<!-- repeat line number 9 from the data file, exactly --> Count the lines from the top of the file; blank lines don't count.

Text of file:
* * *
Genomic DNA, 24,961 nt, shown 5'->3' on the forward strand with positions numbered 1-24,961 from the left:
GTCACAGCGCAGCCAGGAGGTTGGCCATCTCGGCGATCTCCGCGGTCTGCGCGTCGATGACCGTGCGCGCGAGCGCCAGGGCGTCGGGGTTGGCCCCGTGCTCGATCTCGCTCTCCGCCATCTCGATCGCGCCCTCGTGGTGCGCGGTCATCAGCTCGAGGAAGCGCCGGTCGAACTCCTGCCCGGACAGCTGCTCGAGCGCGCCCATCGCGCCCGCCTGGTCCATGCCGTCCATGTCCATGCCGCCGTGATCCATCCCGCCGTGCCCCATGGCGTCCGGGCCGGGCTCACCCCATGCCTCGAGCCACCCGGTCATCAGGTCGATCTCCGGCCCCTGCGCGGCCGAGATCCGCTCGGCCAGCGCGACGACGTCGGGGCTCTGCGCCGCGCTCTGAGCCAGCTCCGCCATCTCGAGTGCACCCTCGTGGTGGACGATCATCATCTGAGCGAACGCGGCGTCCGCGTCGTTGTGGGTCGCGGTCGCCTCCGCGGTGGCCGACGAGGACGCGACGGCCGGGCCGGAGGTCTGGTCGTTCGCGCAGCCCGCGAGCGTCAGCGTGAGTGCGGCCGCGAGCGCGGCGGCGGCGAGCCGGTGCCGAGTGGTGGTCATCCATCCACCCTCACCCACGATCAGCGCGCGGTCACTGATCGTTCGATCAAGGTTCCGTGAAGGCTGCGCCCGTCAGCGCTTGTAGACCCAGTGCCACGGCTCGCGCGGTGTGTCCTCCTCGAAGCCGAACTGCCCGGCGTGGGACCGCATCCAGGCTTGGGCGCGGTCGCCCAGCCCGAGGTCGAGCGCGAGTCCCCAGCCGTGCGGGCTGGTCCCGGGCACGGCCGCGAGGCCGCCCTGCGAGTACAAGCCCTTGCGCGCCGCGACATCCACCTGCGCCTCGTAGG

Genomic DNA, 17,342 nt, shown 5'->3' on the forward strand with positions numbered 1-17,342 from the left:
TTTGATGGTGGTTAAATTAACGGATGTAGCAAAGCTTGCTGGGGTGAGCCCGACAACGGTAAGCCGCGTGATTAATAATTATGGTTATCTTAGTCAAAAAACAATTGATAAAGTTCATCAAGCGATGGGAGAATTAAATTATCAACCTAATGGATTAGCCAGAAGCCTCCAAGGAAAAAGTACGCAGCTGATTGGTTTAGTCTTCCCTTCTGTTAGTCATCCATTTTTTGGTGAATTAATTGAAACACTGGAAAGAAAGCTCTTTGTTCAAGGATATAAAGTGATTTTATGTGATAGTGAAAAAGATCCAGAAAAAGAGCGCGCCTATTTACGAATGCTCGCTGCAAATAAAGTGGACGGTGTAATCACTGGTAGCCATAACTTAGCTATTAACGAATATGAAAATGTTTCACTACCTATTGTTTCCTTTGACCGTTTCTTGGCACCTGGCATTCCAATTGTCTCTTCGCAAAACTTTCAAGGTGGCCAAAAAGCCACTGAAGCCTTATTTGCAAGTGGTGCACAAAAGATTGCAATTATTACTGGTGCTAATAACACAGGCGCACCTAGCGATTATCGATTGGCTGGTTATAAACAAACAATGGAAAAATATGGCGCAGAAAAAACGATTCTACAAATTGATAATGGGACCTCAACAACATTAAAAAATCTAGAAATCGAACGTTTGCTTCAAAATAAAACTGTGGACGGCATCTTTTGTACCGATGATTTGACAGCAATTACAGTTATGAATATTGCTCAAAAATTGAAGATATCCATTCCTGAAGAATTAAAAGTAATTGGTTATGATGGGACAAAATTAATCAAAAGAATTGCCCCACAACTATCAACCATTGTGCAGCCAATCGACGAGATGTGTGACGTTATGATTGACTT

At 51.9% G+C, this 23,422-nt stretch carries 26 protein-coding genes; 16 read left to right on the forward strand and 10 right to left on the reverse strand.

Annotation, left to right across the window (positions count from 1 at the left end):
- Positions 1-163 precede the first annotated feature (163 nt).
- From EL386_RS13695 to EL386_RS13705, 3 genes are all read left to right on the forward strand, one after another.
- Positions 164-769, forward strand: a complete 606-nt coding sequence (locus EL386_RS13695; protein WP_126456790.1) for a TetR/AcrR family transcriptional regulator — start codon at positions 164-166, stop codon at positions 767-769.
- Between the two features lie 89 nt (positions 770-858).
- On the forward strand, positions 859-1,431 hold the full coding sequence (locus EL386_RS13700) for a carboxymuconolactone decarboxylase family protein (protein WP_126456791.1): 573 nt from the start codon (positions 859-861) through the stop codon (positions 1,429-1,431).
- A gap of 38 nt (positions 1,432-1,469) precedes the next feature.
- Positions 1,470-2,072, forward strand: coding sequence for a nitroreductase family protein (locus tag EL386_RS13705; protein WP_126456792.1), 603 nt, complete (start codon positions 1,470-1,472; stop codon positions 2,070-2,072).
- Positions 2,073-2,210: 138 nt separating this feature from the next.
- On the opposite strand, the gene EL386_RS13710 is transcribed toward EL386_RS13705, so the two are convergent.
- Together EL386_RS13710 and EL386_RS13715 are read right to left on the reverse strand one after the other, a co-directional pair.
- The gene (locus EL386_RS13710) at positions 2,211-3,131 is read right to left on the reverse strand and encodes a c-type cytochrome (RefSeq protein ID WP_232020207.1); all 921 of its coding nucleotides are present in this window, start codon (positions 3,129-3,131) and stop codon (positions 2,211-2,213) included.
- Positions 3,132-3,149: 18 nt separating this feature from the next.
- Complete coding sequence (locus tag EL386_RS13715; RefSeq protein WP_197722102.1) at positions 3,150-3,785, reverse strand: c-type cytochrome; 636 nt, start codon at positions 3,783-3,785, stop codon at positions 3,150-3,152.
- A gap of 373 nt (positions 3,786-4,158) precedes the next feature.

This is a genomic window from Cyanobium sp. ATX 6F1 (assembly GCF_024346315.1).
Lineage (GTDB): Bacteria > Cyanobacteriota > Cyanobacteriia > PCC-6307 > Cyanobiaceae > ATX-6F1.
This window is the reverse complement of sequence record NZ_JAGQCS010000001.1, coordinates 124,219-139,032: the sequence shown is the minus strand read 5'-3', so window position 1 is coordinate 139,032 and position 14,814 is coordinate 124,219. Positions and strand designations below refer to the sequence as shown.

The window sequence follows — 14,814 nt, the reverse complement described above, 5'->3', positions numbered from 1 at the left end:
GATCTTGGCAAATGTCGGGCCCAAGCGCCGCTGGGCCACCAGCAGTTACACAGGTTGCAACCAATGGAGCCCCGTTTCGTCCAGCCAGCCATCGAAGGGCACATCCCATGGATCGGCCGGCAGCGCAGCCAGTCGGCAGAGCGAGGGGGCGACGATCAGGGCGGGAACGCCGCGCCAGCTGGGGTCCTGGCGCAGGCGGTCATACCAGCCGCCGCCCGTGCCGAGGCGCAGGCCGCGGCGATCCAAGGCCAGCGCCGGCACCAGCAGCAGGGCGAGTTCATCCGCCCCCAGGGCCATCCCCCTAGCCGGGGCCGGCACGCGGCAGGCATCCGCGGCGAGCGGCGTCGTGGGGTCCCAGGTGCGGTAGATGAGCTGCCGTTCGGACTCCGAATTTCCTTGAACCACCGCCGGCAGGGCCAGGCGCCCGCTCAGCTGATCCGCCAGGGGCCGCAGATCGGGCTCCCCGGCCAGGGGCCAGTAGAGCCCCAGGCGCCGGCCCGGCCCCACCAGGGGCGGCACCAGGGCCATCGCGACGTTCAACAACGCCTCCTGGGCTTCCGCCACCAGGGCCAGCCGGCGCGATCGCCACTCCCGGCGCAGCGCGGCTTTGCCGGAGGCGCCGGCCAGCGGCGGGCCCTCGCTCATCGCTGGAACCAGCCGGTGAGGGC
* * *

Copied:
- Positions 164-769, forward strand: a complete 606-nt coding sequence (locus EL386_RS13695; protein WP_126456790.1) for a TetR/AcrR family transcriptional regulator — start codon at positions 164-166, stop codon at positions 767-769.